A similar method can be applied to isolate the interaction effects attributable to pairs of variables \(x_k\) and \(x_l\), simultaneously. The procedure for doing this is the same as given earlier, but in step 1 values for both variables are chosen jointly. The partial dependence function can then be written as

\[ \hat{y}_{k,l} = \hat{f}_{k,l}(x_k, x_l) = E[\hat{f}(x_k, x_{\backslash k}, x_l, x_{\backslash l})] = \int \hat{f}(x_1, \dots, x_m) p(x_{\backslash (k l)}) dx_{\backslash k}dx_{\backslash l} \]

We define the pairwise interaction effect as the demeaned joint partial prediction of the two variables minus the demeaned partial predictions of each variable independently. When this procedure is applied to an ordinary linear model, the interaction effects equal precisely zero, as they should. Mathematically we write,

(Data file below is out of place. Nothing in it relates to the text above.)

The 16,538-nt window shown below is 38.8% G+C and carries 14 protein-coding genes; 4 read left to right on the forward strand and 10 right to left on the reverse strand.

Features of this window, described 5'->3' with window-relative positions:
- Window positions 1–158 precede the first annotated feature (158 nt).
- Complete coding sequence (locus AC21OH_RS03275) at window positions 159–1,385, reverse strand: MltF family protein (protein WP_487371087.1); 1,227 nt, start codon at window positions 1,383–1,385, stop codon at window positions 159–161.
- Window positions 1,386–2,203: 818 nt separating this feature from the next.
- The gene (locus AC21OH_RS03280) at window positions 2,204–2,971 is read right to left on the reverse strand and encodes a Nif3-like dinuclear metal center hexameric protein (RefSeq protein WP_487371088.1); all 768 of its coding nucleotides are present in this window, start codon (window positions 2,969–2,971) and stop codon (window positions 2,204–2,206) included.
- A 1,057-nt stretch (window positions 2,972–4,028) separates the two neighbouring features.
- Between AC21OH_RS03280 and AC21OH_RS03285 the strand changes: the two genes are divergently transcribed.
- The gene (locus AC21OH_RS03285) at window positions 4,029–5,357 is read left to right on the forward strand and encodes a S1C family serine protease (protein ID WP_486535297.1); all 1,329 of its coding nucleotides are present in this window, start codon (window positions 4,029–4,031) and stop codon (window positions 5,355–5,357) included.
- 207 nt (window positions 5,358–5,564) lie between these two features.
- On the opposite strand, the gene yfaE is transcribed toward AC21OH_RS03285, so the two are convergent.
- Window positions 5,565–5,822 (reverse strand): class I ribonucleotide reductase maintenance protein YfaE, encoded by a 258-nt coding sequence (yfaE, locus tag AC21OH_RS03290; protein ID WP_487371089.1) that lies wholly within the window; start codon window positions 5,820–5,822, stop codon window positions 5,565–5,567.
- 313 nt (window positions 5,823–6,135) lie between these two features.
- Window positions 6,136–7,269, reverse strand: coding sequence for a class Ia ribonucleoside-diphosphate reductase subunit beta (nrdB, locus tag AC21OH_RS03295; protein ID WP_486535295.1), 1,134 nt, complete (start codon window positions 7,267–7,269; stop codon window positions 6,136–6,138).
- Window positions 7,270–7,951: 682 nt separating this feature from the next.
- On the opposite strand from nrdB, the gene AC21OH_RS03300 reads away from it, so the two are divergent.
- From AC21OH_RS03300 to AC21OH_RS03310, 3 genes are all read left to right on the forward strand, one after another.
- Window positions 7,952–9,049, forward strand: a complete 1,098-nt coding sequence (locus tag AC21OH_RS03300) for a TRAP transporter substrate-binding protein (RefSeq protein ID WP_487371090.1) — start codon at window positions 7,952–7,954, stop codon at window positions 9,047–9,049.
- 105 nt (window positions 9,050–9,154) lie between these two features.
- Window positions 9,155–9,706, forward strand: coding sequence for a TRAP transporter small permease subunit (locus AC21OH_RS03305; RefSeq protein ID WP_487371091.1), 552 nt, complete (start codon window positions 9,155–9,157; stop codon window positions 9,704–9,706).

\[ \text{Pairwise Interaction Effect}(x_k, x_l) = \frac{1}{N^2} \sum^{N}_{i=1} \sum^{N}_{j=1} \left| \hat{f}(x_{k,i}, x_{l, j}) - \hat{f}(x_{k,i}) - \hat{f}(x_{l, j})\right| \]

# Corn Calendars

The corn curve consists of contract codes

code | month |
---|---|

H | Mar |

K | May |

N | Jul |

U | Sep |

Z | Dec |

Below we split the analysis into consecutive and longer dated calendars. The consecutive calendars are formed using the consecutive contract codes in the table above. These are

- HK
- KN
- NU
- UZ
- ZH

The longer dated calendars are examples of other contract codes are have been interested in during the past and include

- HN
- NZ
- ZN
- UH

## Consecutive Calendars’ Feature Importances